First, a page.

The film is also loaded with a massive number of side characters. Some are like Fiennes and new to Wes Anderson’s world while others are old faithful stalwarts who find their way into nearly every one of his movies. Toni Revolori plays a young lobby boy named Zero who becomes Gustave’s protĂ©gĂ© and faithful sidekick. Adrien Brody plays Dmitri, the son of the murdered Madame D. Willem Dafoe plays a grunting snaggletoothed hitman. I could go on and on listing small characters who service the story (some better than others). They are all sprinkled onto stylistic canvases that include an alpine village, a prison, and of course The Grand Budapest itself. There is truly an artistry to the entire visual presentation and all of that worked for me.

But what was it about the film that at first held me at arm’s length? Why didn’t I have the same wonderful experience as I usually have with Wes Anderson pictures during a first viewing? First off I just didn’t find it as funny as I had hoped. Certainly there were moments where I laughed but as a whole the dry humor wasn’t that effective. Even the crowd I watched with had their giggles held to a minimum. This film was also coarse and crasser than most of Anderson’s other pictures. Much of it is played for laughs but I found it to be distracting and it felt as though Anderson, normally known for his creative freedom, was really stretching.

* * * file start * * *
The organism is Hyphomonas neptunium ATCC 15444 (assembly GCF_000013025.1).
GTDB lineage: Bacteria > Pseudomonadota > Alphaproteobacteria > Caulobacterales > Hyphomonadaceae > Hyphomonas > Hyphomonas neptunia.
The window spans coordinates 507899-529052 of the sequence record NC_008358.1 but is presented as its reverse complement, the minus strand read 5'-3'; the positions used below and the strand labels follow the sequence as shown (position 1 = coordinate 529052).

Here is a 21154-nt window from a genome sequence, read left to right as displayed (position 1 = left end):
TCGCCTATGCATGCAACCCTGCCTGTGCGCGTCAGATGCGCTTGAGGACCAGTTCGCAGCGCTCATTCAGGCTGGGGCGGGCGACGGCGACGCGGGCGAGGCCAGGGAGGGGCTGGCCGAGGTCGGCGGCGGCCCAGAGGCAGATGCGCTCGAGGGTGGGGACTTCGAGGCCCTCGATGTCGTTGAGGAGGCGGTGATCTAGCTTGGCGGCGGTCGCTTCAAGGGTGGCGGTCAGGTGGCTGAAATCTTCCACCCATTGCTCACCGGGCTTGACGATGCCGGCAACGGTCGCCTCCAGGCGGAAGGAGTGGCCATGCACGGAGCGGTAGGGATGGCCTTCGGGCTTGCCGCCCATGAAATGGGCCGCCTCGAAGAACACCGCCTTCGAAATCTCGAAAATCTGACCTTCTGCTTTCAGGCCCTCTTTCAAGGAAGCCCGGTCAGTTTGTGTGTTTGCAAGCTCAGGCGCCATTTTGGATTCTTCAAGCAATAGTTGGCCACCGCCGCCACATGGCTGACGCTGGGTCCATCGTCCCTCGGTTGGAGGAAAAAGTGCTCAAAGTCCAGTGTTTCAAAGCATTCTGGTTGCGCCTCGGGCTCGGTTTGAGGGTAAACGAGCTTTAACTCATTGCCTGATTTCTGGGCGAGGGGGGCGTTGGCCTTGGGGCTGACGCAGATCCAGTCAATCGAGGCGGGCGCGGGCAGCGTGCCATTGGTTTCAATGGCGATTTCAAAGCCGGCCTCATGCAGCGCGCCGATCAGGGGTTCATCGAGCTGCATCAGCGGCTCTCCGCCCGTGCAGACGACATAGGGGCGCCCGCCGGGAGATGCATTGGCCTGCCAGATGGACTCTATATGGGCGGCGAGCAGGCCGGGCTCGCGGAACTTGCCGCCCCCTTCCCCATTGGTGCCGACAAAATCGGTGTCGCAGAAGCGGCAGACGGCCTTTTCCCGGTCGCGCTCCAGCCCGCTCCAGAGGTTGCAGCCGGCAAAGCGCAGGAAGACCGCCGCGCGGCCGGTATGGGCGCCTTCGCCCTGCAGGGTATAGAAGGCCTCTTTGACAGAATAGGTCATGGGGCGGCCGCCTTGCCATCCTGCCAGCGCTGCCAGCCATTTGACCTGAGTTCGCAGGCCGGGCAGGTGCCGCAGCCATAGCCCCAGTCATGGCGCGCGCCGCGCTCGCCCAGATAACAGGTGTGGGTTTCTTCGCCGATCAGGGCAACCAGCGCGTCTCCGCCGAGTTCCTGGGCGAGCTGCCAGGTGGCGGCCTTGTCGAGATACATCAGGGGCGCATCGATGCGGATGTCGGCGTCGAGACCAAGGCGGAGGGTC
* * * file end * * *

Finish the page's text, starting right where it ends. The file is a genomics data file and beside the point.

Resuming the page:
Budapest2

Another missing component for me was the deeper emotional thread that every Anderson film has had. For example in “The Royal Tenenbaums” you have the destructive results that a father’s behavior has had on his family. In “The Darjeeling Limited” you have three separated brothers each carrying the baggage of their father’s death. “Moonrise Kingdom” features two kids with no stable adult presence in their lives. They find their refuge by running away together. The same thing applies to “Rushmore” and “The Fantastic Mr. Fox”. Anderson has always had a knack for presenting a deeper and more piercing subject and effectively surrounding it with humor. Every sense of that is vague and almost absent from this entire film. He does tinker with a few themes via the impending war that lingers in the background, the desires for the nostalgic “better days”, etc. But none of these stood out to me at all.